ATHENS (Reuters) - Greece will hold a national election on July 7 with the conservative New Democracy party leading ruling left-wing SYRIZA by 9-11 percentage points in opinion polls after it won European Parliament elections last month by a wide margin.
The following are the main policies of the two contenders:
Conservatives are running on promises of lower taxes and strong growth to generate better paid jobs. Greece has committed to primary budget surpluses of 3.5% of GDP up to 2022 and New Democracy officials insist public finances will remain in line with lenders’ demands. Further down the line, however, they hope to negotiate a lower surplus target.
- Leader Kyriakos Mitsotakis plans to cut corporate tax from 28% to 20% in the next two years and slash the tax rate on dividends to 5% from 10%.
- He wants to legislate a growth clause on the minimum wage, meaning increases will be twice the economy’s expansion rate. The minimum wage will rise to 730 euros a month in three years from 650 euros currently, New Democracy projects.
- Tax relief will include cuts in VAT taxes to 22% and 11% from 24% and 13% currently and an unspecified reduction in the supplementary solidarity tax on incomes.
- The tax rate on incomes up to 10,000 euros will be lowered to 9% from 22% and he top income tax rate will also be reduced
to an unspecified percentage from 45% now.
- Social security witholdings will be reduced gradually to 15% from 20% currently in the next four years.
- It plans incentives for businesses to offer additional benefits to workers, including free transport to work, stock option plans and more insurance coverage.
- Real estate tax (ENFIA) on property owners will be reduced by 30% across the board in two years. Also capital gains tax on real estate sales will be ended for three years.
- There will be a 2,000-euro handout for each newborn child.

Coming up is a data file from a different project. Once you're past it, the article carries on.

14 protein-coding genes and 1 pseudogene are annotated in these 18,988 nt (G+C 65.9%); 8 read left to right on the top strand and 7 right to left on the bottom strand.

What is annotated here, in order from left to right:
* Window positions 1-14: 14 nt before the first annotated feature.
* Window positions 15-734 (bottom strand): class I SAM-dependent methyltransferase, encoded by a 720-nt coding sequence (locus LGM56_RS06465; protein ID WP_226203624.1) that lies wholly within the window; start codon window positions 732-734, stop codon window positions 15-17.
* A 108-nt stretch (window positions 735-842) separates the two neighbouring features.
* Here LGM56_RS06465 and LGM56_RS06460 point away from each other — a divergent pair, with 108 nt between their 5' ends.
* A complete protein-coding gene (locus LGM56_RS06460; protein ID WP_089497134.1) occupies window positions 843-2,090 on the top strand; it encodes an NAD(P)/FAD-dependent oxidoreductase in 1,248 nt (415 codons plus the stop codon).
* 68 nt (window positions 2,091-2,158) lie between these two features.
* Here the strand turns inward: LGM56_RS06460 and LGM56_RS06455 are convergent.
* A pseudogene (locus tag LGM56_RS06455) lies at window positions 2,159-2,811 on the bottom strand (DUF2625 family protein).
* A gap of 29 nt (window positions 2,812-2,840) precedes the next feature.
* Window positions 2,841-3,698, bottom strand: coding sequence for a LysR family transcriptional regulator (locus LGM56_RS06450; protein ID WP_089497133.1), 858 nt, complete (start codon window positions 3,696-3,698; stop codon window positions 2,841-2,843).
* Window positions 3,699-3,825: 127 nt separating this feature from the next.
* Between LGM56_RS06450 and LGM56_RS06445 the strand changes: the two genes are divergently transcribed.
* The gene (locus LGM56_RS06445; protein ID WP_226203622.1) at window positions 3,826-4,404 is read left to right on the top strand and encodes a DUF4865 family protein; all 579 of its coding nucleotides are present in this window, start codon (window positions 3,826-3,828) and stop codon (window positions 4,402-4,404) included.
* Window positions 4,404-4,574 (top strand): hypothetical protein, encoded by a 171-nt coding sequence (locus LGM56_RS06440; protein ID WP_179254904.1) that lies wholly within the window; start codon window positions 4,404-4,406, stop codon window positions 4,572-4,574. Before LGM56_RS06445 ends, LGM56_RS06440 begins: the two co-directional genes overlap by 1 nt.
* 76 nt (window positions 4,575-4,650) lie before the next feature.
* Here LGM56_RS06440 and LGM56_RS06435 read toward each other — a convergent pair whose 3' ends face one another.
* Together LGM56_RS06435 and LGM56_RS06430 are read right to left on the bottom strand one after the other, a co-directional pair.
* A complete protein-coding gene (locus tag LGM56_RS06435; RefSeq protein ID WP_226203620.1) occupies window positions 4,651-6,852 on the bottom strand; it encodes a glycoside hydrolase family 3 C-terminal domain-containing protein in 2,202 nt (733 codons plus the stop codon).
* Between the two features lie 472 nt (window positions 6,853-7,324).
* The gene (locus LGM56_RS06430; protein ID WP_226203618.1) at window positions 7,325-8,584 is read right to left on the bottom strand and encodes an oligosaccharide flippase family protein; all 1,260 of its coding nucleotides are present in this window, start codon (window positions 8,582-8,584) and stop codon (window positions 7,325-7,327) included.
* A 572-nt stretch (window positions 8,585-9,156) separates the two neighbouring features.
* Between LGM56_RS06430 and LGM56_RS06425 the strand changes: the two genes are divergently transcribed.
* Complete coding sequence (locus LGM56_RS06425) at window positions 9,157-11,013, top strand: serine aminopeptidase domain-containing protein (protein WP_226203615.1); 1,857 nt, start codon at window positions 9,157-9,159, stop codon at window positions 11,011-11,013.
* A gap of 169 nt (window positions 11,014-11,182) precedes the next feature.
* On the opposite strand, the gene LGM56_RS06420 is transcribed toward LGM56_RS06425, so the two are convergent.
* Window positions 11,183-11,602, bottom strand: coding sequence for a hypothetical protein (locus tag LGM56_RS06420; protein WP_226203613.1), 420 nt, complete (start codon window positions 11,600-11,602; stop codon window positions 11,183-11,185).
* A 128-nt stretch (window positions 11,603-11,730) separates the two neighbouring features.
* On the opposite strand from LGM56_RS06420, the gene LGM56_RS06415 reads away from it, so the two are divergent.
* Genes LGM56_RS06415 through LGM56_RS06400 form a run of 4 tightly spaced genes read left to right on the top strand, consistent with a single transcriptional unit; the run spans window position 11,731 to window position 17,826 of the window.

- It plans to hire 1,500 more police staff to man the so-called DIAS motorised force and strengthen neighbourhood patrols.
- In the public sector there will be one new hire for every five retiring workers.
Greek Prime Minister Alexis Tsipras says his plan for the economy will include tax relief for those who suffered more during the crisis years. A lighter tax burden for corporates will also help boost growth with Greece now out of the bailout straitjacket. SYRIZA has not called for a lowering of the budget savings targets agreed with lenders.
- SYRIZA promises 500,000 new jobs in the next four years and 25,000 hirings in the public sector, helping to reduce unemployment to EU averages from 18.5% currently.
- The monthly minimum wage will be raised by 7.5% in 2020 and by another 7.5% in 2021.
- Real estate tax (ENFIA) on property owners will be cut by 30% on average in 2020. The planned reduction for small to medium-size property holdings will reach 50%.
- The lower income tax rate will be cut to 20% from 22% while the solidarity tax for incomes up to 20,000 euros annually will be ended. Tax rates for higher incomes will also go down by an unspecified percentage.
- Tsipras promises further cuts on income tax in small islands with populations of up to 3,100 people as well as lower property tax in islands with no more than 1,000 inhabitants.
- Corporate tax will be gradually lowered to 25% from 28% and the VAT tax rate on foods will be cut to 11% from 13%.
- In the public sector, the current policy of one new hire for every one retiring civil servant will be maintained.
Reporting by George Georgiopoulos and Lefteris Papadimas; editing by Mark John